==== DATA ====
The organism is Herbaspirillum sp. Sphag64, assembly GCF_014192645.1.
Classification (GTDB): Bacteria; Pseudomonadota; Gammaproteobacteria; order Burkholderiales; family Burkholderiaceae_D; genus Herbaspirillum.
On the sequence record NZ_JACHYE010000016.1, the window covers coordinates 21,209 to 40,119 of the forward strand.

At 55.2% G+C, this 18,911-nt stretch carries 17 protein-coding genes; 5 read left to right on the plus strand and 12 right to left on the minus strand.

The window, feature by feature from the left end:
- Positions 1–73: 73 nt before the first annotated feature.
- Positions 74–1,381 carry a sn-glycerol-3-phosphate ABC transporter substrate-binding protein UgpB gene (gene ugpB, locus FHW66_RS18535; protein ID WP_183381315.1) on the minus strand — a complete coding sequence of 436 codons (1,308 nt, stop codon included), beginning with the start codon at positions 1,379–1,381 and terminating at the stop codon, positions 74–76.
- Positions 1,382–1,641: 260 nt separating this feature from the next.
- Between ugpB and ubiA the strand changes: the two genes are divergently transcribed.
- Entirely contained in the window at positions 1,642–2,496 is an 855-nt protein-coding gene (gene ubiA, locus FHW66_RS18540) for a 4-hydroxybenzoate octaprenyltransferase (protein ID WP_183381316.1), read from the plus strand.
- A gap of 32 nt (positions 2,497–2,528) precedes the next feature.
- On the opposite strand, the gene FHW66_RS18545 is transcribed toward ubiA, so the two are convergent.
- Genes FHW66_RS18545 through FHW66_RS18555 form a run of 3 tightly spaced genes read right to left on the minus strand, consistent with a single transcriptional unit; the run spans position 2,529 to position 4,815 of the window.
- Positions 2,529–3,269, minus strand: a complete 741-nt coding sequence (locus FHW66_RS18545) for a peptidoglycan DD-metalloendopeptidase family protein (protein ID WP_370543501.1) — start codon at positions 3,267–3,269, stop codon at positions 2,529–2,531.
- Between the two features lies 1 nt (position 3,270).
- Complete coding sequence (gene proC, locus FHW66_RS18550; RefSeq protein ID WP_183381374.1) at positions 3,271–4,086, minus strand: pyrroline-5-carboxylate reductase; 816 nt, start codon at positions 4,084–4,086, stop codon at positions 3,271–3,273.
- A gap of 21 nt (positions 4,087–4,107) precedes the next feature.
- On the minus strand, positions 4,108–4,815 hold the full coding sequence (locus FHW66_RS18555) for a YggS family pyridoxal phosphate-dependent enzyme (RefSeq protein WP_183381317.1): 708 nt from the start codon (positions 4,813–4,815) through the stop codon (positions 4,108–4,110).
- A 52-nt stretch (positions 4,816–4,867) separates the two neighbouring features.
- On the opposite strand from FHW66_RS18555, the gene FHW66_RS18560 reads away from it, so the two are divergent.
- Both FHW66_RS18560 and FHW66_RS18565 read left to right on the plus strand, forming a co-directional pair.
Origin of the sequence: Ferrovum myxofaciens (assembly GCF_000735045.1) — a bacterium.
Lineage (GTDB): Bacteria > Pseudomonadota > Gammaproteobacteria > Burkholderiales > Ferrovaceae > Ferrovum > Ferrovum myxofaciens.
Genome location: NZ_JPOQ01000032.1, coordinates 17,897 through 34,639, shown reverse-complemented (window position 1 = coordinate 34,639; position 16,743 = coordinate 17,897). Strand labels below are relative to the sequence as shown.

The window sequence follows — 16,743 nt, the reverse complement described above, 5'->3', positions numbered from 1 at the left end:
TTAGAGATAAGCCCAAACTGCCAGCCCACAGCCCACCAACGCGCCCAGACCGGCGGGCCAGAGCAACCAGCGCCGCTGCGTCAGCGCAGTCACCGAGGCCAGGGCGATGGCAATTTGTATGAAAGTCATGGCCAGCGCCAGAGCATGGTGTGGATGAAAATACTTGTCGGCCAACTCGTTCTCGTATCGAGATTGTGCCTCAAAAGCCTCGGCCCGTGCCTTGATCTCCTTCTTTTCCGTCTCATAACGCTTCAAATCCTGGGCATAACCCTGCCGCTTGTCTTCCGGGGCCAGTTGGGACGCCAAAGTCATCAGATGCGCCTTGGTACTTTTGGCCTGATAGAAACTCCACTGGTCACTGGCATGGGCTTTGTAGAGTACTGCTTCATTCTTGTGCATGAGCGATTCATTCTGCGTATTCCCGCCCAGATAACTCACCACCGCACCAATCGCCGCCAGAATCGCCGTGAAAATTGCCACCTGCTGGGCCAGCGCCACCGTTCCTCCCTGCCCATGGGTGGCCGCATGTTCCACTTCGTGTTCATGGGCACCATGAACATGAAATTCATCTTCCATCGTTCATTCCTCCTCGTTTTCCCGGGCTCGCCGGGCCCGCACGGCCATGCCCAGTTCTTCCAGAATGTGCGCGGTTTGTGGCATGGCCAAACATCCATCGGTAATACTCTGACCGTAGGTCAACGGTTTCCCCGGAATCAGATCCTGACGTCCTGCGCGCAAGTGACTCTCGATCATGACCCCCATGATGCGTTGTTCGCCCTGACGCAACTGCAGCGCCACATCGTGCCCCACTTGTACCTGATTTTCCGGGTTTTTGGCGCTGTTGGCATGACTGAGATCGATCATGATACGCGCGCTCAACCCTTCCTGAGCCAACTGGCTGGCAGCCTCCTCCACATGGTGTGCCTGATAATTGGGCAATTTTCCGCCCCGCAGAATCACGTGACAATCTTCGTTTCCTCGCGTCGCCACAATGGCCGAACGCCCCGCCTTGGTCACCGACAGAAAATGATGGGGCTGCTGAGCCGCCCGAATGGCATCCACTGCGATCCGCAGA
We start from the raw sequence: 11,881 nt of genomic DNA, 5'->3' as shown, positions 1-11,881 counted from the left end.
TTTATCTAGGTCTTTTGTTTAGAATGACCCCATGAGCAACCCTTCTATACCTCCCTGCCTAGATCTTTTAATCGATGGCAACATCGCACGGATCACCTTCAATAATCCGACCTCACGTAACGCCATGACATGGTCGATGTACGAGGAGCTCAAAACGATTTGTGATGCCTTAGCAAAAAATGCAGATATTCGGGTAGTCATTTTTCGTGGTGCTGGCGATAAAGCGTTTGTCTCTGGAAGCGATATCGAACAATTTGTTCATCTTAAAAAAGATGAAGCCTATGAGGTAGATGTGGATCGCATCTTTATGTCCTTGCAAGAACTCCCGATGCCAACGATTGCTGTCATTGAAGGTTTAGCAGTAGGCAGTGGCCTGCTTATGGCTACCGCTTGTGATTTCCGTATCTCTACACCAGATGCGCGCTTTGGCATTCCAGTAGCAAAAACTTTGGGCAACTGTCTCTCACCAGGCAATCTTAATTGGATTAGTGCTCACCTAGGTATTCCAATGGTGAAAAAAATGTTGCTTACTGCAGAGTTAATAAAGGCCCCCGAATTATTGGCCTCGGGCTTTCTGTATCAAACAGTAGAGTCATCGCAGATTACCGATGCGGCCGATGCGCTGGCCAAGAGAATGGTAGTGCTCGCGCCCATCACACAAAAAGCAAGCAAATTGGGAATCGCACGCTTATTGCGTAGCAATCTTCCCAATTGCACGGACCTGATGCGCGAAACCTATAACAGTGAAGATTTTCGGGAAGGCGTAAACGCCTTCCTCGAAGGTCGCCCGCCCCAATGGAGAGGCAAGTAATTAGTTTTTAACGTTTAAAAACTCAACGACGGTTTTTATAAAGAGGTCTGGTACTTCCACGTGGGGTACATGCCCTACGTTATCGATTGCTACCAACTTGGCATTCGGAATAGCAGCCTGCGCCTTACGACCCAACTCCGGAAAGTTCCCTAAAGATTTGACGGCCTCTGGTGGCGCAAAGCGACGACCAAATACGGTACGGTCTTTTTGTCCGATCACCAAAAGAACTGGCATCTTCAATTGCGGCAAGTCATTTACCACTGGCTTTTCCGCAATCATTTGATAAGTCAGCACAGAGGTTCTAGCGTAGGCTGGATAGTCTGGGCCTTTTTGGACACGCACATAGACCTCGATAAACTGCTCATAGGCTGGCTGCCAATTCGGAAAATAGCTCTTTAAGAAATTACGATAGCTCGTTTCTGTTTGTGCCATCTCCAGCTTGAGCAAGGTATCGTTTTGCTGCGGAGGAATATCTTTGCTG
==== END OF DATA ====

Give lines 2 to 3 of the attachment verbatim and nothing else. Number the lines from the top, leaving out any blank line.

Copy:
Classification (GTDB): Bacteria; Pseudomonadota; Gammaproteobacteria; order Burkholderiales; family Burkholderiaceae_D; genus Herbaspirillum.
On the sequence record NZ_JACHYE010000016.1, the window covers coordinates 21,209 to 40,119 of the forward strand.